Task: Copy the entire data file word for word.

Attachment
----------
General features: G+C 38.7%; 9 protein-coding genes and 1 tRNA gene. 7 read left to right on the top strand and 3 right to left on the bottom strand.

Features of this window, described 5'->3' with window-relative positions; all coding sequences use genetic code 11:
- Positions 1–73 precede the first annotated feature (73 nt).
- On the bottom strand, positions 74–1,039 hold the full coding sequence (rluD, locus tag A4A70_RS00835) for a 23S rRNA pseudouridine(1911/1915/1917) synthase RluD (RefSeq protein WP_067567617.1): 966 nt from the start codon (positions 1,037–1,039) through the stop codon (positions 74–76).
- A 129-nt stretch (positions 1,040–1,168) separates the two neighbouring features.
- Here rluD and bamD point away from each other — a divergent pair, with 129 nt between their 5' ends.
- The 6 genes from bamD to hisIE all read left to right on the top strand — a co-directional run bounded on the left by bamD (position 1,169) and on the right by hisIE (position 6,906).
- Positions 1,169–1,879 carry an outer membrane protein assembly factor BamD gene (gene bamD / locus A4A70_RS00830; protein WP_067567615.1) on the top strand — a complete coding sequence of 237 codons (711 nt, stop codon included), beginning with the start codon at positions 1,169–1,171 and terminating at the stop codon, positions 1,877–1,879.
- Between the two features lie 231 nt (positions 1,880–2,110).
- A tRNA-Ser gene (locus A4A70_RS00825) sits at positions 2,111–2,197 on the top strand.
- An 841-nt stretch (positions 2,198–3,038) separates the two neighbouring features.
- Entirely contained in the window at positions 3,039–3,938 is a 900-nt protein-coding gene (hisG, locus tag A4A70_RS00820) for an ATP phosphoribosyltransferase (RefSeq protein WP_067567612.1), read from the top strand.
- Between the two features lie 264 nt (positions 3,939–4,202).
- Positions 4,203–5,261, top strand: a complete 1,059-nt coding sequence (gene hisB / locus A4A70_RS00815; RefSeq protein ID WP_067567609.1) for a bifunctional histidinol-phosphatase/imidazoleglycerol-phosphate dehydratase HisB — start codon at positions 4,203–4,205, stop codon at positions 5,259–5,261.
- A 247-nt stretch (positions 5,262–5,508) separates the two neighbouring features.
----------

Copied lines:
General features: G+C 38.7%; 9 protein-coding genes and 1 tRNA gene. 7 read left to right on the top strand and 3 right to left on the bottom strand.

Features of this window, described 5'->3' with window-relative positions; all coding sequences use genetic code 11:
- Positions 1–73 precede the first annotated feature (73 nt).
- On the bottom strand, positions 74–1,039 hold the full coding sequence (rluD, locus tag A4A70_RS00835) for a 23S rRNA pseudouridine(1911/1915/1917) synthase RluD (RefSeq protein WP_067567617.1): 966 nt from the start codon (positions 1,037–1,039) through the stop codon (positions 74–76).
- A 129-nt stretch (positions 1,040–1,168) separates the two neighbouring features.
- Here rluD and bamD point away from each other — a divergent pair, with 129 nt between their 5' ends.
- The 6 genes from bamD to hisIE all read left to right on the top strand — a co-directional run bounded on the left by bamD (position 1,169) and on the right by hisIE (position 6,906).
- Positions 1,169–1,879 carry an outer membrane protein assembly factor BamD gene (gene bamD / locus A4A70_RS00830; protein WP_067567615.1) on the top strand — a complete coding sequence of 237 codons (711 nt, stop codon included), beginning with the start codon at positions 1,169–1,171 and terminating at the stop codon, positions 1,877–1,879.
- Between the two features lie 231 nt (positions 1,880–2,110).
- A tRNA-Ser gene (locus A4A70_RS00825) sits at positions 2,111–2,197 on the top strand.
- An 841-nt stretch (positions 2,198–3,038) separates the two neighbouring features.
- Entirely contained in the window at positions 3,039–3,938 is a 900-nt protein-coding gene (hisG, locus tag A4A70_RS00820) for an ATP phosphoribosyltransferase (RefSeq protein WP_067567612.1), read from the top strand.
- Between the two features lie 264 nt (positions 3,939–4,202).
- Positions 4,203–5,261, top strand: a complete 1,059-nt coding sequence (gene hisB / locus A4A70_RS00815; RefSeq protein ID WP_067567609.1) for a bifunctional histidinol-phosphatase/imidazoleglycerol-phosphate dehydratase HisB — start codon at positions 4,203–4,205, stop codon at positions 5,259–5,261.
- A 247-nt stretch (positions 5,262–5,508) separates the two neighbouring features.